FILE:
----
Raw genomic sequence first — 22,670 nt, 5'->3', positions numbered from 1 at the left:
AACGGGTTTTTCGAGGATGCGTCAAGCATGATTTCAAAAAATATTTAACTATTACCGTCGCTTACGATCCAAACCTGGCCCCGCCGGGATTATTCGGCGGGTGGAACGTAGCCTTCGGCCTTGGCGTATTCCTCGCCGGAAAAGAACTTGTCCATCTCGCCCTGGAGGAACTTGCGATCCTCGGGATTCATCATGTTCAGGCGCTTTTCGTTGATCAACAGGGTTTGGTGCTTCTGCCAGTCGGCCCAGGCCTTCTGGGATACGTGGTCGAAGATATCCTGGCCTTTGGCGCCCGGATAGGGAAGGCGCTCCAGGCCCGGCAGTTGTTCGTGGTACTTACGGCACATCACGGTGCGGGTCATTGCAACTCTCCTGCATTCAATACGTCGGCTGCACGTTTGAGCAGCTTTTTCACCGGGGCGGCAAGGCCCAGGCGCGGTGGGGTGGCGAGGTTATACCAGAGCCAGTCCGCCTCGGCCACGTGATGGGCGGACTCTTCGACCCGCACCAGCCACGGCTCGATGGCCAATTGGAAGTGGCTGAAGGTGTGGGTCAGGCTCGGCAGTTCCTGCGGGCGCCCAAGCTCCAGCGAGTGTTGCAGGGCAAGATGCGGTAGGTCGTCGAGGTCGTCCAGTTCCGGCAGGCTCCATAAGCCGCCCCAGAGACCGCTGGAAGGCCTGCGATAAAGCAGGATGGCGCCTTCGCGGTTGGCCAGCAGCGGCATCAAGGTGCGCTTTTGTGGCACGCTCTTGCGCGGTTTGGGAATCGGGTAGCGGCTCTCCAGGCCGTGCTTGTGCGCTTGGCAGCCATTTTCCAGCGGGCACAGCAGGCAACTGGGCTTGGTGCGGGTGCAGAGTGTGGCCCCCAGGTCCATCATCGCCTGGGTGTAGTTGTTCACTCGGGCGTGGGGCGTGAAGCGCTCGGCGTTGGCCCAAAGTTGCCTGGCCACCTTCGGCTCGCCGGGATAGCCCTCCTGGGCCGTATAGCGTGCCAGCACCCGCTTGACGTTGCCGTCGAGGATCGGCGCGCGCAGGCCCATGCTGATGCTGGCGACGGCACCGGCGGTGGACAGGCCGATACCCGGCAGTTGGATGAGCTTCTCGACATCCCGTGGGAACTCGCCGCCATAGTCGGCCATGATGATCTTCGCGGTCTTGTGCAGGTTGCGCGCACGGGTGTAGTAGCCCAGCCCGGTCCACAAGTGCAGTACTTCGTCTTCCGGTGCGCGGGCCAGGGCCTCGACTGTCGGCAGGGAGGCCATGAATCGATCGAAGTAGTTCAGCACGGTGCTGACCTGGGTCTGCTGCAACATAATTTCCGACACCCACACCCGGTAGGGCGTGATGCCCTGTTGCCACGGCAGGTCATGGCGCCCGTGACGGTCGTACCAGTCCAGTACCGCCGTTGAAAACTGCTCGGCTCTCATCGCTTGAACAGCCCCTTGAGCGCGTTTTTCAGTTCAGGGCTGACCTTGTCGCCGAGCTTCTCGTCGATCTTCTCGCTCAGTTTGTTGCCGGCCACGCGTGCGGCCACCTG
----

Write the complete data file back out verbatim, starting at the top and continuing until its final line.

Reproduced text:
Raw genomic sequence first — 22,670 nt, 5'->3', positions numbered from 1 at the left:
AACGGGTTTTTCGAGGATGCGTCAAGCATGATTTCAAAAAATATTTAACTATTACCGTCGCTTACGATCCAAACCTGGCCCCGCCGGGATTATTCGGCGGGTGGAACGTAGCCTTCGGCCTTGGCGTATTCCTCGCCGGAAAAGAACTTGTCCATCTCGCCCTGGAGGAACTTGCGATCCTCGGGATTCATCATGTTCAGGCGCTTTTCGTTGATCAACAGGGTTTGGTGCTTCTGCCAGTCGGCCCAGGCCTTCTGGGATACGTGGTCGAAGATATCCTGGCCTTTGGCGCCCGGATAGGGAAGGCGCTCCAGGCCCGGCAGTTGTTCGTGGTACTTACGGCACATCACGGTGCGGGTCATTGCAACTCTCCTGCATTCAATACGTCGGCTGCACGTTTGAGCAGCTTTTTCACCGGGGCGGCAAGGCCCAGGCGCGGTGGGGTGGCGAGGTTATACCAGAGCCAGTCCGCCTCGGCCACGTGATGGGCGGACTCTTCGACCCGCACCAGCCACGGCTCGATGGCCAATTGGAAGTGGCTGAAGGTGTGGGTCAGGCTCGGCAGTTCCTGCGGGCGCCCAAGCTCCAGCGAGTGTTGCAGGGCAAGATGCGGTAGGTCGTCGAGGTCGTCCAGTTCCGGCAGGCTCCATAAGCCGCCCCAGAGACCGCTGGAAGGCCTGCGATAAAGCAGGATGGCGCCTTCGCGGTTGGCCAGCAGCGGCATCAAGGTGCGCTTTTGTGGCACGCTCTTGCGCGGTTTGGGAATCGGGTAGCGGCTCTCCAGGCCGTGCTTGTGCGCTTGGCAGCCATTTTCCAGCGGGCACAGCAGGCAACTGGGCTTGGTGCGGGTGCAGAGTGTGGCCCCCAGGTCCATCATCGCCTGGGTGTAGTTGTTCACTCGGGCGTGGGGCGTGAAGCGCTCGGCGTTGGCCCAAAGTTGCCTGGCCACCTTCGGCTCGCCGGGATAGCCCTCCTGGGCCGTATAGCGTGCCAGCACCCGCTTGACGTTGCCGTCGAGGATCGGCGCGCGCAGGCCCATGCTGATGCTGGCGACGGCACCGGCGGTGGACAGGCCGATACCCGGCAGTTGGATGAGCTTCTCGACATCCCGTGGGAACTCGCCGCCATAGTCGGCCATGATGATCTTCGCGGTCTTGTGCAGGTTGCGCGCACGGGTGTAGTAGCCCAGCCCGGTCCACAAGTGCAGTACTTCGTCTTCCGGTGCGCGGGCCAGGGCCTCGACTGTCGGCAGGGAGGCCATGAATCGATCGAAGTAGTTCAGCACGGTGCTGACCTGGGTCTGCTGCAACATAATTTCCGACACCCACACCCGGTAGGGCGTGATGCCCTGTTGCCACGGCAGGTCATGGCGCCCGTGACGGTCGTACCAGTCCAGTACCGCCGTTGAAAACTGCTCGGCTCTCATCGCTTGAACAGCCCCTTGAGCGCGTTTTTCAGTTCAGGGCTGACCTTGTCGCCGAGCTTCTCGTCGATCTTCTCGCTCAGTTTGTTGCCGGCCACGCGTGCGGCCACCTG